Later that night Rick Owens treated us all to a show in his beloved Palais de Tokyo courtyard. Like its men’s counterpart it was called Tecuatl, after his mother’s maiden name. The Mexican references were loose, but the clothes were anything but. They were sharp, furious, sartorial sculptures that Owens has been unleashing on us in his past few seasons, and that prove that despite doing this for twenty-five years he remains in his best form. The extremism of his clothes was turned up another in-your-face notch – the platform boots got taller, the shoulders higher and wider, the heavy knit skirts became two panels, revealing the models’ hips. The clothes were sexy, but sex wasn’t the point, which made them that much better. The stomping music by Gage only was a perfect match to the show and you had to leave it to Owens to absolutely seriously use bubbles to add another layer of theatrical effect. Backstage I told Owens that he remains the last true modernist, making it new while so much fashion wallows in nostalgia of the most banal sort. And even though he said that his modernism has roots in nostalgia for that of the thirties, Owens shapes it into something uniquely his own. To paraphrase Rimbaud, Owens must be absolutely modern.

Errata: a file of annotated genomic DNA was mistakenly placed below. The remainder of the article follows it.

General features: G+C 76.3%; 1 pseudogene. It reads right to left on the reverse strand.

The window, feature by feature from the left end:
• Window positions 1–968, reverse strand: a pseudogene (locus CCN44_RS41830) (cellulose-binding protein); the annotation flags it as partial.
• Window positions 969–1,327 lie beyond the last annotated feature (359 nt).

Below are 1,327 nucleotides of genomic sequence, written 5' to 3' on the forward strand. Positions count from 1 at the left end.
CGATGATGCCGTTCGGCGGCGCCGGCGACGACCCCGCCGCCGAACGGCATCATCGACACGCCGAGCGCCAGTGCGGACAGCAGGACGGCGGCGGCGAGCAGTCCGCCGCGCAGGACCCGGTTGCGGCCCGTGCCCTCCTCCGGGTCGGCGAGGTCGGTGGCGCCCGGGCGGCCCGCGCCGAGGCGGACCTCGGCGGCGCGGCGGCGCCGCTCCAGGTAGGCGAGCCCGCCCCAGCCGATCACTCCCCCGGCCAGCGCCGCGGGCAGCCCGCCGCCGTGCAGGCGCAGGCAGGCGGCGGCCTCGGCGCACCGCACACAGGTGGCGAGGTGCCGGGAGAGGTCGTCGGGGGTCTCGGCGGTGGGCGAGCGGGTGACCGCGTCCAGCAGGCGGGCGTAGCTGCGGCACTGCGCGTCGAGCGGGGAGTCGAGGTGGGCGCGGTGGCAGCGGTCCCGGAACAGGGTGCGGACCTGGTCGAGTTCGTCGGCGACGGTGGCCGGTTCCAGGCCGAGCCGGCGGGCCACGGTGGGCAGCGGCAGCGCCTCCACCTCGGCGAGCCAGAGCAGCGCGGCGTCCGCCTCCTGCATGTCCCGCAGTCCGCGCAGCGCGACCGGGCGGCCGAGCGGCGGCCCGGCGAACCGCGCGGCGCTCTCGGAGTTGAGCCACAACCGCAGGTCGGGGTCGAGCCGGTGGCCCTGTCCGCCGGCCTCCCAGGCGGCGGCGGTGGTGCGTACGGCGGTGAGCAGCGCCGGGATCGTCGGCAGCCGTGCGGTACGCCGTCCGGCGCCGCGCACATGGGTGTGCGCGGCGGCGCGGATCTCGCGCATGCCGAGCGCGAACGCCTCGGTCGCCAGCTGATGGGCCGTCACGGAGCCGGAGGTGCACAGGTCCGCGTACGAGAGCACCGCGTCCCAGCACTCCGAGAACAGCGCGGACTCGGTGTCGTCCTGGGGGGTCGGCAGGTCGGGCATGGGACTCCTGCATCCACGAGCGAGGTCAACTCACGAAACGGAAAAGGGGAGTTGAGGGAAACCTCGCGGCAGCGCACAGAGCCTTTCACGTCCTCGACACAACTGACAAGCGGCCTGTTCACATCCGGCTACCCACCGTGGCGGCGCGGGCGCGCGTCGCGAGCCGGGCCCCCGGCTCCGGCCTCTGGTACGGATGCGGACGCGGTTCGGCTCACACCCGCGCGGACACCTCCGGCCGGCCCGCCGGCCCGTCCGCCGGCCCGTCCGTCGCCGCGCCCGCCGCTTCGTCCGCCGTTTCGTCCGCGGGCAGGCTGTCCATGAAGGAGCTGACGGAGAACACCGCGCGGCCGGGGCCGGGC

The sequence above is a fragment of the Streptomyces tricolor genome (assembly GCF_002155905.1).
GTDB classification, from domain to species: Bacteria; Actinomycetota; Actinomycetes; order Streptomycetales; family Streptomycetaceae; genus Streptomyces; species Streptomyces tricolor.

At Yohji Yamamoto the following night my feelings were mixed. The show started with a bang of the kind of sartorial marvel that I have come to love from the maestro. There were jackets that started as solid pieces of fabric, but ended up braided towards the end. The matching hats were stunning. This time I did not mind the cutouts that bared far less skin than in his fall show, especially on the looks where they formed a kind of sartorial jagged puzzle. Still, midway from the show my vision started to blur. The slow music and the slow pace of the show did not help. In the end Yamamoto came out dressed in a jacket that had “No Future” embroidered on the back. Is the world ending? Is fashion with the capital “F,” the kind Yamamoto enriched the world with, dying? Is the old master tired and disillusioned? Make your own conclusions.

Saturday morning at Haider Ackermann things were looking gray, literally. The designer, who is known for his mastery with jewel tones and richness of color, surprised us with an opening salvo of lovely gray tailoring before switching, somewhat jarringly, to his already familiar display of sexy luxe. There was also leather and extra-wide belts in which no person realistically could sit down. I am not sure such modern corsettery is relevant in 2019, when women continue to fight for their right to be comfortable; to Ackermann’s credit, he subjected his male models to the same treatment. Overall, the show seemed somewhat incoherent – Grecian details here, polka dots there, a color scheme that was all over the place – a series of vignettes as opposed to a continuous story. One couldn’t help but wonder whether Ackermann is losing his finger on the pulse of fashion, despite his obvious talent.

About the author

Eugene Rabkin

Eugene Rabkin is the founder of stylezeitgeist.com. He has contributed articles on fashion and culture to The Business of Fashion, Vogue Russia, Buro247, the Haaretz Daily Newspaper, and other publications. He has taught critical writing and fashion writing courses at Parsons the New School for Design.